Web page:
Management of maxillary alveolar process fractures by combination of "Osteon" and "Colla Guide" resorbable membrane.
Today incidence of maxillofacial traumas is reported steadily increasing, maxillary fractures being extremely severe. Maxillary alveolar process (AP) and front teeth are traumatized more frequently than any other parts of the maxilla (Belchenko et al., 1998; Shamsutdinov et al., 2002). Maxillary fractures account for 3-18% of all facial skeleton injuries (Shamina, 1976; Adams et al., 2000). Generally, AP fractures are reported to take place in 9.7-76.9% of the injuries, frequently concomitant with the mandibular fractures (Bell et al., 1980; Bilaniuk and Zimmermann, 1984, Carlin et al., 1998). In 35.3% of cases AP fracture is found with the loss of teeth and bone cortex, prevailing in the front maxilla (Ippolitov at al., 2003, Kogan and Bogatov, 2004). Performing primary debridement surgeons often have to remove small bone fragments.
Deprivation of teeth and AP post-traumatic flaw as well as loss of alveolar height not only create cosmetic defect but also complicate subsequent prosthetics of the patients. Preservation of AP anatomical integrity aiming at prevention of post-traumatic alveolar crest deformity is an urgent problem in surgical dentistry. To restore bone defects various materials and methods can be used. The combination of "Osteon" and "Colla Guide" resorbable membrane is characterized with the biocompatibility with human organism causing no rejection. The work was initiated to assess efficacy of "Osteon" (Genoss Co., Ltd, Korea), an osteoplastic material, and "Colla Guide" resorbable membrane (Bioland, Ochang, Korea) in prevention of AP post-traumatic flaws and deformities.
Management of AP fractures in combination with pharmacological interventions helps avoid risk of complications. Kept in a bone wound "Osteon" stimulates formation of secondary bone tissue. As a collagen, "Colla Guide" resorbable membrane stimulates formation of bone cortex.
We have used "Osteon" and "Colla Guide" resorbable membrane in the treatment of comminuted maxillary AP fractures due to the fact that the materials are not rejected by bone wound, the follow-up period shows no AP atrophy. In addition, the materials cause no adverse effects.
Materials and methods
We examined 41 patients (33 men and 8 women) aged from 18 to 45 with the comminuted fractures of maxillary AP. 27 people were traumatized at home, 10 patients undergoing out-door traumas, 4 subjects getting injuries during sporting events. Localization of maxillary AP traumas and types of dental injuries can be seen in a Table 1.
All patients were emergently hospitalized at the Maxillofacial Surgery Department, Tashkent Medical Academy 2nd Clinic. In 19 of 41 patients maxillary AP fractures were found with the mandibular ones, concomitant brain concussion being registered in 22 patients.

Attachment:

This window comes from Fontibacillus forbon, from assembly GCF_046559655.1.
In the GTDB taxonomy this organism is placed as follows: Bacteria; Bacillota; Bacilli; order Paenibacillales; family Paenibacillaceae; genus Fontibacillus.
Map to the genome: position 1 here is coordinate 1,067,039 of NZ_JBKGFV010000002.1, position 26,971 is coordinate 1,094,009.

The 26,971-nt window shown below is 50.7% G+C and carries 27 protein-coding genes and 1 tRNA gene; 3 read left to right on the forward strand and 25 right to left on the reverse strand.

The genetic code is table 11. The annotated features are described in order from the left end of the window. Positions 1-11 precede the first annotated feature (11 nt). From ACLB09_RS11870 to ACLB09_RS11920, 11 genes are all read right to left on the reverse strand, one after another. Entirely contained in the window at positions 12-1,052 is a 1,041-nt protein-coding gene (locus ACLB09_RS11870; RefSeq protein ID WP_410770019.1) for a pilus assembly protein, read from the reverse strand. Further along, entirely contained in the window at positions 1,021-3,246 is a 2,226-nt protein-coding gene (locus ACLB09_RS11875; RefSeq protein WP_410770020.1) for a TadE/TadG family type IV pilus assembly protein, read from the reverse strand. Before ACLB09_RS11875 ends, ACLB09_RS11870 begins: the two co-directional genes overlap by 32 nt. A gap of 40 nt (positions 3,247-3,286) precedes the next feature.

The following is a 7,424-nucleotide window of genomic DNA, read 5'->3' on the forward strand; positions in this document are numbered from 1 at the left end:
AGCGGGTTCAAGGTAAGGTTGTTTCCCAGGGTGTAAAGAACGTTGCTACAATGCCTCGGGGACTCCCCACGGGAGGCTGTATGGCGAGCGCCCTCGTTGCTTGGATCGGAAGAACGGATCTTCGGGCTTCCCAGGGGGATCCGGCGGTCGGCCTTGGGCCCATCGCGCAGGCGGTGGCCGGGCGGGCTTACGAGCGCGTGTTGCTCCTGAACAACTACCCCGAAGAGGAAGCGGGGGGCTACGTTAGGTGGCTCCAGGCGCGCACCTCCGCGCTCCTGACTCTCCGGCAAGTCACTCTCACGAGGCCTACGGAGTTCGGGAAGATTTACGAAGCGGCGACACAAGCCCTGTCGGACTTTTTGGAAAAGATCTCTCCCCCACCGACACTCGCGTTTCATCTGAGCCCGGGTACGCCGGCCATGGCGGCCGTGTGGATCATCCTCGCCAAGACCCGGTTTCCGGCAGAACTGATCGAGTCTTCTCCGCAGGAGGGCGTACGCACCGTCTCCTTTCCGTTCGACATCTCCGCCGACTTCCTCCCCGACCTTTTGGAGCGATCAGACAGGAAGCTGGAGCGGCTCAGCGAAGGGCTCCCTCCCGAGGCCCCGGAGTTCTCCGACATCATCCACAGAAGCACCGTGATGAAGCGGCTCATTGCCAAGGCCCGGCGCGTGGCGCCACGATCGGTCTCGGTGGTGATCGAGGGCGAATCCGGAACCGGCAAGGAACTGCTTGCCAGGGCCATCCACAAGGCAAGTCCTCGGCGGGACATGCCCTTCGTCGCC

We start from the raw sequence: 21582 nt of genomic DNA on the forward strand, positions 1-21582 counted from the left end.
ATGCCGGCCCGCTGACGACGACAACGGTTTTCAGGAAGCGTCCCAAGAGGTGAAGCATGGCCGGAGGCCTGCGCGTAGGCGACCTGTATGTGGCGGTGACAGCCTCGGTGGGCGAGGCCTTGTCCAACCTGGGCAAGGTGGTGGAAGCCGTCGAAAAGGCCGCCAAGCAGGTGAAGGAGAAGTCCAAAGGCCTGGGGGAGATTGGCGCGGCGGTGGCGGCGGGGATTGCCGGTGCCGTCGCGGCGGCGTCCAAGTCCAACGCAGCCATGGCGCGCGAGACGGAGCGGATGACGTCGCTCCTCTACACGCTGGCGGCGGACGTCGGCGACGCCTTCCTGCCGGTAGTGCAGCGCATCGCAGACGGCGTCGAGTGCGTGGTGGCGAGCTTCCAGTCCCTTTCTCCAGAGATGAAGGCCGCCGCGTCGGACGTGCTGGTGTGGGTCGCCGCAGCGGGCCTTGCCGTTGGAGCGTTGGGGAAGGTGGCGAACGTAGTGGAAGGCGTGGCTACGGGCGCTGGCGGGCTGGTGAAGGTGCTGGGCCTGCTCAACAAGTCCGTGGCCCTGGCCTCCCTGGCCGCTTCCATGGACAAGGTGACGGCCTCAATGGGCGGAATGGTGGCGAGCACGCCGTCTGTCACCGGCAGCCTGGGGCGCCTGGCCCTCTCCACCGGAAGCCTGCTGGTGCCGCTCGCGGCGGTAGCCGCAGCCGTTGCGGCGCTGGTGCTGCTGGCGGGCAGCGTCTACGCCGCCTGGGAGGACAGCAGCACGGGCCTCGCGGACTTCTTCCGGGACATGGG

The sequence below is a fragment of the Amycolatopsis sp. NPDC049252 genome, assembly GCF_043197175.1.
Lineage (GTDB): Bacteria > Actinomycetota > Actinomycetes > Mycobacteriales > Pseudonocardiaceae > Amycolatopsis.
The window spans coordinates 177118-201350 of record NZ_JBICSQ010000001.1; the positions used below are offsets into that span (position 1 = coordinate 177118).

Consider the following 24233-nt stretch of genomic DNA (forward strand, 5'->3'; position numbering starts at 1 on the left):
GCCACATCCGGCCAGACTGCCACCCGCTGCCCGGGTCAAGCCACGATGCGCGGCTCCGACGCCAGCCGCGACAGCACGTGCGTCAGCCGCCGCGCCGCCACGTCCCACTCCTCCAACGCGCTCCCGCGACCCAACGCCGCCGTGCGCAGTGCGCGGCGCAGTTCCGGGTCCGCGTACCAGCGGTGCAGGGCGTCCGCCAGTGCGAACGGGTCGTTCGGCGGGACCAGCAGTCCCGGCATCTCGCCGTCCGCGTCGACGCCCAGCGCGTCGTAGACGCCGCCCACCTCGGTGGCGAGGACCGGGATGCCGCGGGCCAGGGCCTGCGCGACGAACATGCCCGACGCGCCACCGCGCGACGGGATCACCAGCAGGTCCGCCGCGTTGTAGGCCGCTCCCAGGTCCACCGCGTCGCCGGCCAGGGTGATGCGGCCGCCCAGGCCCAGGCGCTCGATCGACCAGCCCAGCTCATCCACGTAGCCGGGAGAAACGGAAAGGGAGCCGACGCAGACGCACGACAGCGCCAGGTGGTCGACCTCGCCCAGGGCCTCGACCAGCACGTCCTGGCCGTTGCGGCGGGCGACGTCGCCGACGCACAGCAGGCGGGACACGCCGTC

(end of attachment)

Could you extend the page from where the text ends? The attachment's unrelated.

At admission in all patients primary debridement was performed. Following antiseptic wound treatment small bone fragments and teeth under local anesthesia with 2% lidocaine were repositioned. Teeth were fixed by means of flat splint.
We divided the patients into 2 groups. The 1st group included 20 controls to undergo conventional open wound management only, 21 patients with bone defects comprising the 2nd group, were to be managed by combination of "Osteon" and "Colla Guide" resorbable membrane. "Osteon" filled a bone wound, outer cortex being applied with "Colla Guide" resorbable membrane to be subsequently covered with mucoperiosteal flap fixed by interrupted suture by means of vicril 3.0 (Ethicon, Jonhson & Johnson, USA). The sutures were removed 8-9 days after.
To assess efficacy of the treatment above 6 months later X-ray densitometry was used to measure bone density and mineralization degree. An osteodensitometer (DENSITY, USA) was used to analyze and compare the findings with the standard reference. To compare the extent of bone demineralization in comparison with the normal one (2.79-3.57) the grading system including high (0.31-0.212), moderate (0.212-1.372) and mild (1.372-2.79) degrees is used.
In all controls under conventional therapy, that is, those with open wound management (n=20) the first intention wound healing took place. No inflammatory complications were found. In assessment of these patients' clinical condition presence of AP defects and deformities and dental arch were taken into account. In 4 (20%) patients of this group AP defect was observed, 12 (45%) patients had their outer cortex deformed, accordingly affecting the alveolar arch. In this group X-ray densitometry demonstrated mean bone density 1.293 [+ or -] 0.06 corresponding to moderate degree of bone demineralization.